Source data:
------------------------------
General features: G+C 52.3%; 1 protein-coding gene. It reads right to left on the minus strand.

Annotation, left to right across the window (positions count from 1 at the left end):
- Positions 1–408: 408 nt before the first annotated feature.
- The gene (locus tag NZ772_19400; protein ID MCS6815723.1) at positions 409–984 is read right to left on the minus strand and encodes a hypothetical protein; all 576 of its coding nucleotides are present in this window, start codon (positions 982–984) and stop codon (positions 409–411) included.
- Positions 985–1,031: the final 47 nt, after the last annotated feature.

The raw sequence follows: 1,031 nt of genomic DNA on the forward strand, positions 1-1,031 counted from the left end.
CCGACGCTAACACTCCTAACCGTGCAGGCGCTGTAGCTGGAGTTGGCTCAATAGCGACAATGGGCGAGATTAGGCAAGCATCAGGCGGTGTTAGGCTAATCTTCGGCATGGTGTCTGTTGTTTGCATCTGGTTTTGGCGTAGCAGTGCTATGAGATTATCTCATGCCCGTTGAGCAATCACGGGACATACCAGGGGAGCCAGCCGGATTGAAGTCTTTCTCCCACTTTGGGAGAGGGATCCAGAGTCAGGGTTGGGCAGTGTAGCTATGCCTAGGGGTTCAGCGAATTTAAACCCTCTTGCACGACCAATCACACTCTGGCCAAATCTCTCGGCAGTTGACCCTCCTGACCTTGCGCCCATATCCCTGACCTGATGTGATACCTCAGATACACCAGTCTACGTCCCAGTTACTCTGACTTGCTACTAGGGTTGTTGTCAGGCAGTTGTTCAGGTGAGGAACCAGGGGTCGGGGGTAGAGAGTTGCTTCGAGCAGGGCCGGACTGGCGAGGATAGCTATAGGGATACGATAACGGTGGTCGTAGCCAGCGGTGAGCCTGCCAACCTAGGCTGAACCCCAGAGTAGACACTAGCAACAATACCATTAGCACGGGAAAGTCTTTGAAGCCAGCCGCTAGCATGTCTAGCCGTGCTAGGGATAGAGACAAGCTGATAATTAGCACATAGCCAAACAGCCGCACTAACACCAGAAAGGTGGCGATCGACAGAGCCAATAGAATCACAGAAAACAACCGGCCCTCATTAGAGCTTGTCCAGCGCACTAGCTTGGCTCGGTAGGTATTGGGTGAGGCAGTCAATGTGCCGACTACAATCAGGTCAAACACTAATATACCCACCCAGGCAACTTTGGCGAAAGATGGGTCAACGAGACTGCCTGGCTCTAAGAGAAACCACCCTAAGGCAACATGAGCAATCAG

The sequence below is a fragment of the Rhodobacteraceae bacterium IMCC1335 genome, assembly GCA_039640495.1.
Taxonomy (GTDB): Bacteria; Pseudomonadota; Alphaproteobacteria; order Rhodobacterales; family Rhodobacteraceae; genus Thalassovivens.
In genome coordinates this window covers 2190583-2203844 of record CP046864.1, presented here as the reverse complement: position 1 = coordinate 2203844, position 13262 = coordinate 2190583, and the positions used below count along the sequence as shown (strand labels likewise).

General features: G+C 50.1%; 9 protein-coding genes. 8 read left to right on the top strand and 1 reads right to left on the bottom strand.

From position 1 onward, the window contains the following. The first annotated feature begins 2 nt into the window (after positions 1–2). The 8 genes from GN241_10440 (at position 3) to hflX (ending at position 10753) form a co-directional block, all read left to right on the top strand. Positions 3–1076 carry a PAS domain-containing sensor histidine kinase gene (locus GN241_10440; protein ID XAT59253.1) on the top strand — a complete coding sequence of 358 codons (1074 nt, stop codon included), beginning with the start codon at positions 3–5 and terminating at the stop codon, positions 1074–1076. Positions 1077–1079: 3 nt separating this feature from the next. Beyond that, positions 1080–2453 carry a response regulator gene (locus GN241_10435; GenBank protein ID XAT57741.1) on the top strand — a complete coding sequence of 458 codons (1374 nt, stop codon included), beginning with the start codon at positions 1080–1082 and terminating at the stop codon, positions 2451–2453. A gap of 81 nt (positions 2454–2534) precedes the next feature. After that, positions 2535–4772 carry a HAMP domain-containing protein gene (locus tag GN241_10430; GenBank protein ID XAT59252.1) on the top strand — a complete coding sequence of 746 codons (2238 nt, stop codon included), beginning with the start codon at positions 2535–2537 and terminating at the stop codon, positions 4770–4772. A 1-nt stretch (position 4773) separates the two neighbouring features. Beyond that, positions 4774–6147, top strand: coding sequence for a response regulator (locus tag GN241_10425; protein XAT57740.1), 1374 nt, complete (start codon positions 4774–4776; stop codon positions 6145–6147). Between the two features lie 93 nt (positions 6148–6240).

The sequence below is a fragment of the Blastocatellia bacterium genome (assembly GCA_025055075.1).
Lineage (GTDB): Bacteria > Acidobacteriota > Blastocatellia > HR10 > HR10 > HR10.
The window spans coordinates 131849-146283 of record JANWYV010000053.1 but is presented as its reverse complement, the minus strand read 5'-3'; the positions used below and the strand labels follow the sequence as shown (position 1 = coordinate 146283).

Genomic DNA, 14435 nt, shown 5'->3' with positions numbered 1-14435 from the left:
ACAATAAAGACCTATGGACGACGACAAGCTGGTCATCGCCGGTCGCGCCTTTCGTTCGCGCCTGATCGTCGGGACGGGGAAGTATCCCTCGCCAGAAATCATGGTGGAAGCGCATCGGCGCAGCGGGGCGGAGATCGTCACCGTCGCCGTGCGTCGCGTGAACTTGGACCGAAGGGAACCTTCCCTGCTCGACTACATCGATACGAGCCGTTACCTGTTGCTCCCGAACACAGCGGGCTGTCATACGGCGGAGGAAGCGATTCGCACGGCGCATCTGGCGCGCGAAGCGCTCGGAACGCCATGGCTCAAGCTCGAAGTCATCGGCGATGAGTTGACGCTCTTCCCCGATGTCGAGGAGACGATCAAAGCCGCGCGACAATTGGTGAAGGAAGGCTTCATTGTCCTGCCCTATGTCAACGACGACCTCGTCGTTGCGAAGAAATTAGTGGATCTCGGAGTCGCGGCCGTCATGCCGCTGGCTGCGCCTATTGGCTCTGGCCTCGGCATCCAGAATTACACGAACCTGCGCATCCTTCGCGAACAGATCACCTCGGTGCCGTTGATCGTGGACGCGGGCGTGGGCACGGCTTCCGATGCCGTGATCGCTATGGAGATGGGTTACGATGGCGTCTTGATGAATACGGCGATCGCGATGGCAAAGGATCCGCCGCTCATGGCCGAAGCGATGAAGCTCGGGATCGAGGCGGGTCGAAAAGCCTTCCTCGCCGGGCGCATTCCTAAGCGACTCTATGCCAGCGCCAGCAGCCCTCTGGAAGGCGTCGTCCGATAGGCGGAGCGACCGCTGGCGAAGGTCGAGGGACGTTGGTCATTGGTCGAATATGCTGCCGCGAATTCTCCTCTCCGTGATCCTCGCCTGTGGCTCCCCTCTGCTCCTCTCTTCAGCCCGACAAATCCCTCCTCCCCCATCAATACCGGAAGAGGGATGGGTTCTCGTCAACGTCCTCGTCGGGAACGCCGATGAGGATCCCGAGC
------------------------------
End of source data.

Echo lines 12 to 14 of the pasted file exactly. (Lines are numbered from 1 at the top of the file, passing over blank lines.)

From position 1 onward, the window contains the following. The first annotated feature begins 2 nt into the window (after positions 1–2). The 8 genes from GN241_10440 (at position 3) to hflX (ending at position 10753) form a co-directional block, all read left to right on the top strand. Positions 3–1076 carry a PAS domain-containing sensor histidine kinase gene (locus GN241_10440; protein ID XAT59253.1) on the top strand — a complete coding sequence of 358 codons (1074 nt, stop codon included), beginning with the start codon at positions 3–5 and terminating at the stop codon, positions 1074–1076. Positions 1077–1079: 3 nt separating this feature from the next. Beyond that, positions 1080–2453 carry a response regulator gene (locus GN241_10435; GenBank protein ID XAT57741.1) on the top strand — a complete coding sequence of 458 codons (1374 nt, stop codon included), beginning with the start codon at positions 1080–1082 and terminating at the stop codon, positions 2451–2453. A gap of 81 nt (positions 2454–2534) precedes the next feature. After that, positions 2535–4772 carry a HAMP domain-containing protein gene (locus tag GN241_10430; GenBank protein ID XAT59252.1) on the top strand — a complete coding sequence of 746 codons (2238 nt, stop codon included), beginning with the start codon at positions 2535–2537 and terminating at the stop codon, positions 4770–4772. A 1-nt stretch (position 4773) separates the two neighbouring features. Beyond that, positions 4774–6147, top strand: coding sequence for a response regulator (locus tag GN241_10425; protein XAT57740.1), 1374 nt, complete (start codon positions 4774–4776; stop codon positions 6145–6147). Between the two features lie 93 nt (positions 6148–6240).

The sequence below is a fragment of the Blastocatellia bacterium genome (assembly GCA_025055075.1).
Lineage (GTDB): Bacteria > Acidobacteriota > Blastocatellia > HR10 > HR10 > HR10.